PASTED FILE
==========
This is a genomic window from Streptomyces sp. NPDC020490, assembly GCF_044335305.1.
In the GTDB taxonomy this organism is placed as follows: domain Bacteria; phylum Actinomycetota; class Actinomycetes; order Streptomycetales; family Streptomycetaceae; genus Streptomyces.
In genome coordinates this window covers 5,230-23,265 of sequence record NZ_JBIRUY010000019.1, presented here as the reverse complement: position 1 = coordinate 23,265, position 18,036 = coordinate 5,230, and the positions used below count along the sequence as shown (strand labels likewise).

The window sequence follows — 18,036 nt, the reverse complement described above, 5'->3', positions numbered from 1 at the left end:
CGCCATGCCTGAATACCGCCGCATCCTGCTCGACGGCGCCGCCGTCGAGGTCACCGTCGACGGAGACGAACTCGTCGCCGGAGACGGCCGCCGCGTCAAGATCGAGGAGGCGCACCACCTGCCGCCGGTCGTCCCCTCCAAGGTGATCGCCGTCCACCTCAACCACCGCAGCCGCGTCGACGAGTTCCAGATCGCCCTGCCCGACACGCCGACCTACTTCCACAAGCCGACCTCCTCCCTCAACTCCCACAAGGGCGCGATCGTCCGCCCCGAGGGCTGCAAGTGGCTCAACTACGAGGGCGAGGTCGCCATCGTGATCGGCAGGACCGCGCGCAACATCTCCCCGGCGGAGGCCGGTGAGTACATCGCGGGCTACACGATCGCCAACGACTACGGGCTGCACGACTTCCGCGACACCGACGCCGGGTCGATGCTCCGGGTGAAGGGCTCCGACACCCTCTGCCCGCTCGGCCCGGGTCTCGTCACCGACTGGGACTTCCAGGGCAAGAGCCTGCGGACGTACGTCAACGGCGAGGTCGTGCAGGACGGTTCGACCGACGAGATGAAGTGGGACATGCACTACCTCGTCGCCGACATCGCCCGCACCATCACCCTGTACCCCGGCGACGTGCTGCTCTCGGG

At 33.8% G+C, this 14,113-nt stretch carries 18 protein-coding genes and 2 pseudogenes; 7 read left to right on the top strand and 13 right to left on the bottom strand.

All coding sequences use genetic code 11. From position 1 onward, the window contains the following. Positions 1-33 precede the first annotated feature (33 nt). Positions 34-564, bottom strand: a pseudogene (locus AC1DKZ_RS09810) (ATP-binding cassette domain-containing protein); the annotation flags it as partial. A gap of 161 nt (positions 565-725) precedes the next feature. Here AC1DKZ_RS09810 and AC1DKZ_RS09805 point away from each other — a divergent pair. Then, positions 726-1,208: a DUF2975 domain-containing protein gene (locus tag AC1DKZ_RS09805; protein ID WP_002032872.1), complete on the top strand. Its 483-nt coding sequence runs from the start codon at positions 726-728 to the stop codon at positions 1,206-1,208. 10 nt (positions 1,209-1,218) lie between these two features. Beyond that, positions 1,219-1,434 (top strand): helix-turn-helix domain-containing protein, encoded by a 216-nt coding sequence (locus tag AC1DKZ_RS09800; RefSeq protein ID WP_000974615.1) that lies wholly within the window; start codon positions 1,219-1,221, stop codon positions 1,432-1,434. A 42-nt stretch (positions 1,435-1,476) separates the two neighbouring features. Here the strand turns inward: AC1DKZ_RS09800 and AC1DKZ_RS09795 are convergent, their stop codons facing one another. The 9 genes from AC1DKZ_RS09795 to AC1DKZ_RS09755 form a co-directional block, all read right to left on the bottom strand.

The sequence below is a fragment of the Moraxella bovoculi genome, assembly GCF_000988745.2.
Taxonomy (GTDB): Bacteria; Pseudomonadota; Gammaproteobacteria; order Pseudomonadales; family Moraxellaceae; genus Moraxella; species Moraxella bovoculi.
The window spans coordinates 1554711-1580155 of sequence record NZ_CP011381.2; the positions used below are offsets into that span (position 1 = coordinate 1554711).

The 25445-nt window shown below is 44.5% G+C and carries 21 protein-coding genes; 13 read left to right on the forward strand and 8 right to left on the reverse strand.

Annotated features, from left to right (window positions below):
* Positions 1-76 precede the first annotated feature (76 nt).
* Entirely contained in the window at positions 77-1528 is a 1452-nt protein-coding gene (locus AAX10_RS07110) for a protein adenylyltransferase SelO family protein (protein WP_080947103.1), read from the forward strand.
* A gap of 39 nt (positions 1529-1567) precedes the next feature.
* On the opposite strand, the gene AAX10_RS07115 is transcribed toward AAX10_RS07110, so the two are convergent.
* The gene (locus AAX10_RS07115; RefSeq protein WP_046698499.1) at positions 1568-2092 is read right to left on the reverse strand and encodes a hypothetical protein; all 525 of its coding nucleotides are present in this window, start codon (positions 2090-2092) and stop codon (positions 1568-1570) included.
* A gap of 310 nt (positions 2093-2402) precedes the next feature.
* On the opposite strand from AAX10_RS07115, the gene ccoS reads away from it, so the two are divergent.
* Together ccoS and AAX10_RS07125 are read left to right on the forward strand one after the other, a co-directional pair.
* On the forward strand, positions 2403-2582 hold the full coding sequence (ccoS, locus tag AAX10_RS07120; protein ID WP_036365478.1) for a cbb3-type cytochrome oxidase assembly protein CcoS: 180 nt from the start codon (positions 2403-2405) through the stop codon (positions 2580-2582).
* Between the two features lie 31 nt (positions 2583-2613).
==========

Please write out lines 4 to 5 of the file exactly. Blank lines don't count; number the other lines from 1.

The window sequence follows — 18,036 nt, the reverse complement described above, 5'->3', positions numbered from 1 at the left end:
CGCCATGCCTGAATACCGCCGCATCCTGCTCGACGGCGCCGCCGTCGAGGTCACCGTCGACGGAGACGAACTCGTCGCCGGAGACGGCCGCCGCGTCAAGATCGAGGAGGCGCACCACCTGCCGCCGGTCGTCCCCTCCAAGGTGATCGCCGTCCACCTCAACCACCGCAGCCGCGTCGACGAGTTCCAGATCGCCCTGCCCGACACGCCGACCTACTTCCACAAGCCGACCTCCTCCCTCAACTCCCACAAGGGCGCGATCGTCCGCCCCGAGGGCTGCAAGTGGCTCAACTACGAGGGCGAGGTCGCCATCGTGATCGGCAGGACCGCGCGCAACATCTCCCCGGCGGAGGCCGGTGAGTACATCGCGGGCTACACGATCGCCAACGACTACGGGCTGCACGACTTCCGCGACACCGACGCCGGGTCGATGCTCCGGGTGAAGGGCTCCGACACCCTCTGCCCGCTCGGCCCGGGTCTCGTCACCGACTGGGACTTCCAGGGCAAGAGCCTGCGGACGTACGTCAACGGCGAGGTCGTGCAGGACGGTTCGACCGACGAGATGAAGTGGGACATGCACTACCTCGTCGCCGACATCGCCCGCACCATCACCCTGTACCCCGGCGACGTGCTGCTCTCGGG